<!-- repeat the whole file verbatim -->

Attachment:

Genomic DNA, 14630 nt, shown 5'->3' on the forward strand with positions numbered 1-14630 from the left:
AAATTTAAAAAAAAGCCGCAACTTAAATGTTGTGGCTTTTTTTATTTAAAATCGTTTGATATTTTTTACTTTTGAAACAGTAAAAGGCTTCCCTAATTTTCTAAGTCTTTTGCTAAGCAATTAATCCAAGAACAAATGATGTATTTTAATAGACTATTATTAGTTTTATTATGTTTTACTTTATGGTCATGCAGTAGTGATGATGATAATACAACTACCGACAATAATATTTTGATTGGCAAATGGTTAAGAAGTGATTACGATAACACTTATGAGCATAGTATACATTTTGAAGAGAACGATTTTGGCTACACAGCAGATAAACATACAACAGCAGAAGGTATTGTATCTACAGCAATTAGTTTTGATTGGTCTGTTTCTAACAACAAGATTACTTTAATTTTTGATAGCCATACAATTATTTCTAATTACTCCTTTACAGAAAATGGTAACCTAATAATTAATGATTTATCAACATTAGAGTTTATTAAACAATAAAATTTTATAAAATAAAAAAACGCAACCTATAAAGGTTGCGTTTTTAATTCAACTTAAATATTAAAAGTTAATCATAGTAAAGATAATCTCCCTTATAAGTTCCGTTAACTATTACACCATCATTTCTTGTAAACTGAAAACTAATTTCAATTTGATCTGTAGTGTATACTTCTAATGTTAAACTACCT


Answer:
Genomic DNA, 14630 nt, shown 5'->3' on the forward strand with positions numbered 1-14630 from the left:
AAATTTAAAAAAAAGCCGCAACTTAAATGTTGTGGCTTTTTTTATTTAAAATCGTTTGATATTTTTTACTTTTGAAACAGTAAAAGGCTTCCCTAATTTTCTAAGTCTTTTGCTAAGCAATTAATCCAAGAACAAATGATGTATTTTAATAGACTATTATTAGTTTTATTATGTTTTACTTTATGGTCATGCAGTAGTGATGATGATAATACAACTACCGACAATAATATTTTGATTGGCAAATGGTTAAGAAGTGATTACGATAACACTTATGAGCATAGTATACATTTTGAAGAGAACGATTTTGGCTACACAGCAGATAAACATACAACAGCAGAAGGTATTGTATCTACAGCAATTAGTTTTGATTGGTCTGTTTCTAACAACAAGATTACTTTAATTTTTGATAGCCATACAATTATTTCTAATTACTCCTTTACAGAAAATGGTAACCTAATAATTAATGATTTATCAACATTAGAGTTTATTAAACAATAAAATTTTATAAAATAAAAAAACGCAACCTATAAAGGTTGCGTTTTTAATTCAACTTAAATATTAAAAGTTAATCATAGTAAAGATAATCTCCCTTATAAGTTCCGTTAACTATTACACCATCATTTCTTGTAAACTGAAAACTAATTTCAATTTGATCTGTAGTGTATACTTCTAATGTTAAACTACCT